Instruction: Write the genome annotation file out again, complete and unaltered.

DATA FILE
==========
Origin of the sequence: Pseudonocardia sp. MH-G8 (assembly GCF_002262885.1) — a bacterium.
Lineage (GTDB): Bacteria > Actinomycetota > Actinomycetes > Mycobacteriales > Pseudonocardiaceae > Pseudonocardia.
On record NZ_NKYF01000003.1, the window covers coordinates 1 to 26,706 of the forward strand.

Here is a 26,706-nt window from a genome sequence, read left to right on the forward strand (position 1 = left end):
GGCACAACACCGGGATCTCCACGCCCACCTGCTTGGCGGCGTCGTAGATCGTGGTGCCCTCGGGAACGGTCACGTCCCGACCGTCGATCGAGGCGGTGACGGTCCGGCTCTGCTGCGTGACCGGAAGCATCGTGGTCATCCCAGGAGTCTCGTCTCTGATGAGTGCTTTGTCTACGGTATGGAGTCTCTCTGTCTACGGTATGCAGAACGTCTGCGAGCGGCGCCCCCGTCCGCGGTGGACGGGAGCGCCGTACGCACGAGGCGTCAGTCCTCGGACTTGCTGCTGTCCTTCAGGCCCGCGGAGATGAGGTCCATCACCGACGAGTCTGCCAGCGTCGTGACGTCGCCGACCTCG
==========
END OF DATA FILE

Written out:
Origin of the sequence: Pseudonocardia sp. MH-G8 (assembly GCF_002262885.1) — a bacterium.
Lineage (GTDB): Bacteria > Actinomycetota > Actinomycetes > Mycobacteriales > Pseudonocardiaceae > Pseudonocardia.
On record NZ_NKYF01000003.1, the window covers coordinates 1 to 26,706 of the forward strand.

Here is a 26,706-nt window from a genome sequence, read left to right on the forward strand (position 1 = left end):
GGCACAACACCGGGATCTCCACGCCCACCTGCTTGGCGGCGTCGTAGATCGTGGTGCCCTCGGGAACGGTCACGTCCCGACCGTCGATCGAGGCGGTGACGGTCCGGCTCTGCTGCGTGACCGGAAGCATCGTGGTCATCCCAGGAGTCTCGTCTCTGATGAGTGCTTTGTCTACGGTATGGAGTCTCTCTGTCTACGGTATGCAGAACGTCTGCGAGCGGCGCCCCCGTCCGCGGTGGACGGGAGCGCCGTACGCACGAGGCGTCAGTCCTCGGACTTGCTGCTGTCCTTCAGGCCCGCGGAGATGAGGTCCATCACCGACGAGTCTGCCAGCGTCGTGACGTCGCCGACCTCG